Church Steps Out in Faith for the Children, Teens of Atwater, California
By Carl Stagner
Take a look at 2100 Fruitland Ave, Atwater, California, on Google Maps. What you’ll find is that First Church of God is literally a stone’s throw away from Atwater High School. The front-row seat the California congregation has to roughly 1,800 students and their families is certainly incredible, but the church hasn’t sat down to enjoy the scenery. They’ve seized a number of opportunities God has presented them to minister to these teens and their families. What’s more, through their preschool established in 1964, they minister to children who one day accept their diplomas right across the street. Recently the church stepped out in faith to expand the preschool facility, as teachers reap the benefits of a Fruitland Christian School early education, and as parents on a waiting list eagerly knock on the door.
The need is tremendous. More than 50 percent of families and 55 percent of children are on MediCal, the state’s version of Medicaid. Quality, family-focused childcare is hard to come by. First Church of God is filling the void and creating a hub of education, both academically and spiritually. But as the demand has increased, the capacity of the preschool—an Air Force base barracks remodeled for their purposes—has fallen short. When a vision was cast almost two decades ago for a new building, major donors came forward with nearly 70 percent of the cost. Unfortunately, fifteen years passed as the church and school fumbled over regulations, the remaining funding, and other obstacles. The community began to wonder if the construction would ever begin.
Bill Barkman, senior pastor of First Church, determined that enough is enough. “God spoke to Moses and said that he heard the cries and complaints of his people—he was going to take action,” Pastor Bill explains. “The Holy Spirit was saying to me, ‘These people cannot afford to sit. They cannot continue to stagnate.’ The community was looking at the church as a people who couldn’t get things done. Our church couldn’t afford another misstart. God had given them more than half of what was needed as fact—money in the bank—and was only asking faith enough for a portion of the project. When a pastor hears the complaints of her or his people long enough and prays long enough, God just might say, ‘Okay, let’s show them how to walk in faith and get this done.”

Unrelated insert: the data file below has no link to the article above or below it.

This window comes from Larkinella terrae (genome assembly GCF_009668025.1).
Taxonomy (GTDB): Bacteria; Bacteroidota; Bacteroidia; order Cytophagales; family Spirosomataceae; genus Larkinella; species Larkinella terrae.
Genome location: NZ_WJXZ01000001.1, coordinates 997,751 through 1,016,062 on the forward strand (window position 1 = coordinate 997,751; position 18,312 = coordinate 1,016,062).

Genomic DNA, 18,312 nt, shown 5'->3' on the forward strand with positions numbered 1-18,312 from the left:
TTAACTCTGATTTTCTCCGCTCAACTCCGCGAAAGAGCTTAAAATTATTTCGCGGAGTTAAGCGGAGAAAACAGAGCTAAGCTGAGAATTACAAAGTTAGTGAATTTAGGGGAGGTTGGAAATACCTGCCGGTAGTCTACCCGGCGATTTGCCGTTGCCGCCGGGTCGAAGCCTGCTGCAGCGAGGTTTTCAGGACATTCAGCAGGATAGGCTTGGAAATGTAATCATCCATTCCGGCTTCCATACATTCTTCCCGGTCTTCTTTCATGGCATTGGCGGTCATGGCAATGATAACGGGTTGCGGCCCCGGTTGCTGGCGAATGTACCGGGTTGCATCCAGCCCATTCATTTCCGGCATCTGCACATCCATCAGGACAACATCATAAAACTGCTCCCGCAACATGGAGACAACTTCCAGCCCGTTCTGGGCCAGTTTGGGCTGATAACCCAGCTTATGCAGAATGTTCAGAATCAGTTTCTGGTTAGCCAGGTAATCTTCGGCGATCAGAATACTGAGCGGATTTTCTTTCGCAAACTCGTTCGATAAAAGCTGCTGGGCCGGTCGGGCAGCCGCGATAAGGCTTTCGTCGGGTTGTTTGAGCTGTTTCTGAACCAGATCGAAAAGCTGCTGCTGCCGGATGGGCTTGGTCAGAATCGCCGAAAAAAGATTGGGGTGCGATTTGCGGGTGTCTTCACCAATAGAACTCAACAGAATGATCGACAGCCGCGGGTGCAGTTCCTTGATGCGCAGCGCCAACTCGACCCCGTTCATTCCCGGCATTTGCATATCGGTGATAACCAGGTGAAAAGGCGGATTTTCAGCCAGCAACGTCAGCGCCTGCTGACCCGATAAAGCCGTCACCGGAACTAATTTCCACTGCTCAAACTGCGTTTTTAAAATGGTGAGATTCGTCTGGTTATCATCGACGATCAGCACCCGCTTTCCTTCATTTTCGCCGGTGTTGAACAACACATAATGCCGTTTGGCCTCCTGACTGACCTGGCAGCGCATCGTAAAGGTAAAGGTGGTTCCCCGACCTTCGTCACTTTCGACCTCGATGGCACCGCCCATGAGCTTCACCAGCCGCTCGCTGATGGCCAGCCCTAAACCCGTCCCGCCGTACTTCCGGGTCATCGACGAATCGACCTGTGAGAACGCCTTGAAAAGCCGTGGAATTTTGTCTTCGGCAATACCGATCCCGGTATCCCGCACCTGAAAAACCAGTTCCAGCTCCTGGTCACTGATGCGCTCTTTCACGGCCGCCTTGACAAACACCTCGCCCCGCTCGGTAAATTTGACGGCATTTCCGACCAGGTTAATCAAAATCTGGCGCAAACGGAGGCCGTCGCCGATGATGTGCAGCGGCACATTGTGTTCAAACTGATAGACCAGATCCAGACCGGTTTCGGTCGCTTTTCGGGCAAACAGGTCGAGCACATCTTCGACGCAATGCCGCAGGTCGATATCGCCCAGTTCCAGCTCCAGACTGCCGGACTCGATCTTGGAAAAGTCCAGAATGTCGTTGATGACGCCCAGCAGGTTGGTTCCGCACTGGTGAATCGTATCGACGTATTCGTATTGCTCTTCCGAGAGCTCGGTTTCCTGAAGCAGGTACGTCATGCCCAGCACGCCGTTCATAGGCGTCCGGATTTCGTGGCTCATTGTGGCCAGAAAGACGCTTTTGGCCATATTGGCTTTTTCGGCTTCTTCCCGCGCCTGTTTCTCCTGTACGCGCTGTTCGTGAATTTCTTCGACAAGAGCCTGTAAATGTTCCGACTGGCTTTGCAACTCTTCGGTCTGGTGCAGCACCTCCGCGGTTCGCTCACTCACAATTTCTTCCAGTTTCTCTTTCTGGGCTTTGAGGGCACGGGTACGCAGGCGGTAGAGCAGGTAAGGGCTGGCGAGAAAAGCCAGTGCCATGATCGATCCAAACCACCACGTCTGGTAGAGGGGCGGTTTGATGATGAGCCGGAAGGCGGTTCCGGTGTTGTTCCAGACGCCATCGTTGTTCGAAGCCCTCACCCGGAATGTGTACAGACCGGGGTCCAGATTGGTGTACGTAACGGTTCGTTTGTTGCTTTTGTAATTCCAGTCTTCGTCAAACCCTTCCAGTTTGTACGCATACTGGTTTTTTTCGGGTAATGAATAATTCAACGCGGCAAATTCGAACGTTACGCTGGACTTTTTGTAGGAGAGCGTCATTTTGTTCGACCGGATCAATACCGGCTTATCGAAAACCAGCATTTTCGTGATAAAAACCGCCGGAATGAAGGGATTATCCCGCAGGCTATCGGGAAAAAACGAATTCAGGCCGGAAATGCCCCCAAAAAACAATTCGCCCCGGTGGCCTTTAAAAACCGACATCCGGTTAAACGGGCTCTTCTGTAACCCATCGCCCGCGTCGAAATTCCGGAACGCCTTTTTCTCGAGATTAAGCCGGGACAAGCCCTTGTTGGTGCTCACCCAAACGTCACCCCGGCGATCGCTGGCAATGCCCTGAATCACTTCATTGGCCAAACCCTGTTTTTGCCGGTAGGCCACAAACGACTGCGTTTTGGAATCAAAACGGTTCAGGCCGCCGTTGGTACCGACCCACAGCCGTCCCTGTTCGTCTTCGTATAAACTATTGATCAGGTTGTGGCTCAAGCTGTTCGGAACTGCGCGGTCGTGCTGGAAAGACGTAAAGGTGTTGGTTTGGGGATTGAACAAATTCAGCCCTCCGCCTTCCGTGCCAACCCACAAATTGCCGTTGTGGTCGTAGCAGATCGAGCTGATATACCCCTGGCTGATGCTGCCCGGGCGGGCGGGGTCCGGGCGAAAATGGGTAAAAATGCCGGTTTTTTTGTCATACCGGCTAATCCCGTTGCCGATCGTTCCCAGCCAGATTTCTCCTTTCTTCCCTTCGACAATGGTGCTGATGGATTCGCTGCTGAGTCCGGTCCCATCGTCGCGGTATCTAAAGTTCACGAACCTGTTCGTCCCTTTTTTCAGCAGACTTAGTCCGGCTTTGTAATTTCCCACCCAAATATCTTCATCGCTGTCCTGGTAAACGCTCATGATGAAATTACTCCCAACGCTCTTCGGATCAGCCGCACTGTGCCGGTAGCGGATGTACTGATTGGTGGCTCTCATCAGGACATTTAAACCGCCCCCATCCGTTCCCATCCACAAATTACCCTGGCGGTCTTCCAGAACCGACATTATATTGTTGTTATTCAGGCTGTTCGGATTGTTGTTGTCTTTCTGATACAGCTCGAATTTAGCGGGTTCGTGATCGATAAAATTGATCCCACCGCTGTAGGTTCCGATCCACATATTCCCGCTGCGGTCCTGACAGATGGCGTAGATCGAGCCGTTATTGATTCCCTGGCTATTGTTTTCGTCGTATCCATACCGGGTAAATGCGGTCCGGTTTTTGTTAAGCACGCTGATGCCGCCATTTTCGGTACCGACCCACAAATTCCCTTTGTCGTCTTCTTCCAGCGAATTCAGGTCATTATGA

The expansion of the preschool will allow up to twenty-four infants and toddlers, seventy-five preschoolers, and at least seventy-five after-school students. Bill reports that this expansion represents a doubling of the church’s reach. While the preschool feeds students with a solid foundation into the school system where they ultimately touch the high school community, they’re not forgotten when they’re older, either. The church’s relationship with the high school is no accident, and it’s proving a mutual blessing.
“We have served thousands of students over the years through our youth group,” Bill explains. “We’ve had up to fifty students at our youth meeting at one time, and only twenty might be from church families.” During the school year, the church offers a “restaurant-quality” breakfast for up to 140 students on the first Thursday of each month. On Thanksgiving Sunday, the church rents the school cafeteria to serve the community a meal in a nonthreatening environment. Everyone benefits, and the community is taking notice.
“The church can often be nothing more than background noise to people who drive by the property,” Pastor Bill reflects. “But people are knocking at our church’s door. That’s a good thing. That’s a God thing.”
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